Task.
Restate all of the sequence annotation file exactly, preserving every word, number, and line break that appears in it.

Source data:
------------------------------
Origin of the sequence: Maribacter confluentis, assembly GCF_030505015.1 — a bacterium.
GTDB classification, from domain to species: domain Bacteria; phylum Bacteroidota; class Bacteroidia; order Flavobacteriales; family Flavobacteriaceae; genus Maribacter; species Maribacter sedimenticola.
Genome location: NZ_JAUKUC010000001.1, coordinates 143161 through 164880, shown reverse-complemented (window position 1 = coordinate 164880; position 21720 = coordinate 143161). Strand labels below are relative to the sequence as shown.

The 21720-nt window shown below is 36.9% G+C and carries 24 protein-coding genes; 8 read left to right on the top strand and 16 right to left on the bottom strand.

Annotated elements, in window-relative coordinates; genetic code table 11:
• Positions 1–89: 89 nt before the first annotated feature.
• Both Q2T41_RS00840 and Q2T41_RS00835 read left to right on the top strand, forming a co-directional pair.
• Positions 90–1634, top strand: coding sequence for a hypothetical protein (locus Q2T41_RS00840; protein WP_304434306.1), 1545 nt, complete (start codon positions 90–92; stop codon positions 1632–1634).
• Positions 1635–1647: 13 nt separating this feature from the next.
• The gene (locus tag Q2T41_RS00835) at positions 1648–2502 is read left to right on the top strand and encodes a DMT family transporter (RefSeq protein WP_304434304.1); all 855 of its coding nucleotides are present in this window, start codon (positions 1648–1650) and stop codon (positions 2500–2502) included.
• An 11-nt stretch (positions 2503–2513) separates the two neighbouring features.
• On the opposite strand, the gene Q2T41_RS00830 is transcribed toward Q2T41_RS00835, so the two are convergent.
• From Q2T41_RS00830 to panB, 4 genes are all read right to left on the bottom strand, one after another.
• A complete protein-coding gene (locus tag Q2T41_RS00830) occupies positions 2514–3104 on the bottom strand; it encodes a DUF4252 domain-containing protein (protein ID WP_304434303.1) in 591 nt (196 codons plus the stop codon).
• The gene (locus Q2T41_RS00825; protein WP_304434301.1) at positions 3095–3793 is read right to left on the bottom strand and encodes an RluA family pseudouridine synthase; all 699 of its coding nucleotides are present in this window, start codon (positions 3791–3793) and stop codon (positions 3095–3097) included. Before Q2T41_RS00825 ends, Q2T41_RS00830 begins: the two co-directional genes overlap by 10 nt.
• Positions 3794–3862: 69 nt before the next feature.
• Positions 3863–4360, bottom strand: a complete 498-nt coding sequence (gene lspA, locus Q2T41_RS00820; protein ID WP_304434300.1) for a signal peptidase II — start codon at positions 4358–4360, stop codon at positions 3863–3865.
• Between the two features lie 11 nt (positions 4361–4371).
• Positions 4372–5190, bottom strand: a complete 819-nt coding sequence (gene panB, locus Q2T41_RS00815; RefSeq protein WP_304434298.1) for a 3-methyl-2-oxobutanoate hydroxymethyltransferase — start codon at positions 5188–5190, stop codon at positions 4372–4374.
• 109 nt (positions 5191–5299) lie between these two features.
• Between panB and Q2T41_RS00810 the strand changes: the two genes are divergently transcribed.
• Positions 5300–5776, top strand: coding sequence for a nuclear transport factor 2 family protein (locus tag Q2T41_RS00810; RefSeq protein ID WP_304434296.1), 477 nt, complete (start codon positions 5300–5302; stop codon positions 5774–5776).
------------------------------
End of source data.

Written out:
Origin of the sequence: Maribacter confluentis, assembly GCF_030505015.1 — a bacterium.
GTDB classification, from domain to species: domain Bacteria; phylum Bacteroidota; class Bacteroidia; order Flavobacteriales; family Flavobacteriaceae; genus Maribacter; species Maribacter sedimenticola.
Genome location: NZ_JAUKUC010000001.1, coordinates 143161 through 164880, shown reverse-complemented (window position 1 = coordinate 164880; position 21720 = coordinate 143161). Strand labels below are relative to the sequence as shown.

The 21720-nt window shown below is 36.9% G+C and carries 24 protein-coding genes; 8 read left to right on the top strand and 16 right to left on the bottom strand.

Annotated elements, in window-relative coordinates; genetic code table 11:
• Positions 1–89: 89 nt before the first annotated feature.
• Both Q2T41_RS00840 and Q2T41_RS00835 read left to right on the top strand, forming a co-directional pair.
• Positions 90–1634, top strand: coding sequence for a hypothetical protein (locus Q2T41_RS00840; protein WP_304434306.1), 1545 nt, complete (start codon positions 90–92; stop codon positions 1632–1634).
• Positions 1635–1647: 13 nt separating this feature from the next.
• The gene (locus tag Q2T41_RS00835) at positions 1648–2502 is read left to right on the top strand and encodes a DMT family transporter (RefSeq protein WP_304434304.1); all 855 of its coding nucleotides are present in this window, start codon (positions 1648–1650) and stop codon (positions 2500–2502) included.
• An 11-nt stretch (positions 2503–2513) separates the two neighbouring features.
• On the opposite strand, the gene Q2T41_RS00830 is transcribed toward Q2T41_RS00835, so the two are convergent.
• From Q2T41_RS00830 to panB, 4 genes are all read right to left on the bottom strand, one after another.
• A complete protein-coding gene (locus tag Q2T41_RS00830) occupies positions 2514–3104 on the bottom strand; it encodes a DUF4252 domain-containing protein (protein ID WP_304434303.1) in 591 nt (196 codons plus the stop codon).
• The gene (locus Q2T41_RS00825; protein WP_304434301.1) at positions 3095–3793 is read right to left on the bottom strand and encodes an RluA family pseudouridine synthase; all 699 of its coding nucleotides are present in this window, start codon (positions 3791–3793) and stop codon (positions 3095–3097) included. Before Q2T41_RS00825 ends, Q2T41_RS00830 begins: the two co-directional genes overlap by 10 nt.
• Positions 3794–3862: 69 nt before the next feature.
• Positions 3863–4360, bottom strand: a complete 498-nt coding sequence (gene lspA, locus Q2T41_RS00820; protein ID WP_304434300.1) for a signal peptidase II — start codon at positions 4358–4360, stop codon at positions 3863–3865.
• Between the two features lie 11 nt (positions 4361–4371).
• Positions 4372–5190, bottom strand: a complete 819-nt coding sequence (gene panB, locus Q2T41_RS00815; RefSeq protein WP_304434298.1) for a 3-methyl-2-oxobutanoate hydroxymethyltransferase — start codon at positions 5188–5190, stop codon at positions 4372–4374.
• 109 nt (positions 5191–5299) lie between these two features.
• Between panB and Q2T41_RS00810 the strand changes: the two genes are divergently transcribed.
• Positions 5300–5776, top strand: coding sequence for a nuclear transport factor 2 family protein (locus tag Q2T41_RS00810; RefSeq protein ID WP_304434296.1), 477 nt, complete (start codon positions 5300–5302; stop codon positions 5774–5776).